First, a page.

You're probably correct, but a "Conrail" sort of solution (splitting it between them), is within the realm of possibilities. As a Conrail stockholder, I was very much opposed to that, but not for financial reasons, as most CR stockholder's were for it...In a May 14 filing with the Surface Transportation Board, the United States Department of Justice has said CN’s application for a voting trust to acquire Kansas City Southern should be denied, because the proposed merger “raises sufficient competition concerns.”www.railwayage.com
CN's initial offer is no good. STB is going to follow DOJ advice here.Your
Time for the next round of offers. My bet: the final result is no merger at all.
More at Progressive Railroading.Kansas City Southern today announced that its board has unanimously determined that the acquisition proposal it received from CN on May 13 continues to constitute a “company superior proposal” under KCS’s pending merger agreement with Canadian Pacific.
As a result, KCS terminated the CP merger agreement and entered into a merger agreement with CN, KCS officials said in a press release.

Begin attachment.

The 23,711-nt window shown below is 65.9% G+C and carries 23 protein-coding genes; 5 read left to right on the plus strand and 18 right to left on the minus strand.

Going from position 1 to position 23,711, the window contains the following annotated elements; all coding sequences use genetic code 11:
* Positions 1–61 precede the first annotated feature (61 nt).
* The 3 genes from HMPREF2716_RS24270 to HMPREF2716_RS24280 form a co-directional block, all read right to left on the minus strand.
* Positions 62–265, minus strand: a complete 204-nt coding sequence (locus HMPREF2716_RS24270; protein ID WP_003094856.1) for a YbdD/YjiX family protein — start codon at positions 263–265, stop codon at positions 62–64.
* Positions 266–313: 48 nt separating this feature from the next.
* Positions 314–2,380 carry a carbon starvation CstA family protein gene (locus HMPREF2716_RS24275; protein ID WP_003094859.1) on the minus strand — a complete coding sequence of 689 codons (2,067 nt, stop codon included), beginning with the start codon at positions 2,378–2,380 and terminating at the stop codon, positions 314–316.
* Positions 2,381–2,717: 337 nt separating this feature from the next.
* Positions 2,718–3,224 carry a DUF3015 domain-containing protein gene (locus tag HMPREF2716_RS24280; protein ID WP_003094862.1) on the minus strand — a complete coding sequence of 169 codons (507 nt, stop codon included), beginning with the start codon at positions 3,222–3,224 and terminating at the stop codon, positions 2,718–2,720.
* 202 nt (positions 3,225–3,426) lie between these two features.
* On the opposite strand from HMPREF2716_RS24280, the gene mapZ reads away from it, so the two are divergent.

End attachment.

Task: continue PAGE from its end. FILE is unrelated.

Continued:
In connection with the termination of the CP merger agreement, KCS paid CP a breakup fee of $700 million, which will be reimbursed by CN. KCS will be obligated to refund this amount under certain limited circumstances, including if KCS terminates the CN merger agreement to accept a superior proposal.
In response to the KCS board’s decision to terminate the merger agreement, CP officials today said they’ve sent a letter to the STB indicating the company will pursue board review of an application to control KCS.
CP’s letter outlines why it believes that pursuing its STB application is in the best interests of KCS and the public so that the “pro-competitive” CP+KCS combination can proceed to be reviewed, CP officials said in a press release.
“CP intends to proceed to prepare and file its application in this docket seeking [STB] authority to control KCS and its U.S. rail carrier subsidiaries,” the letter states.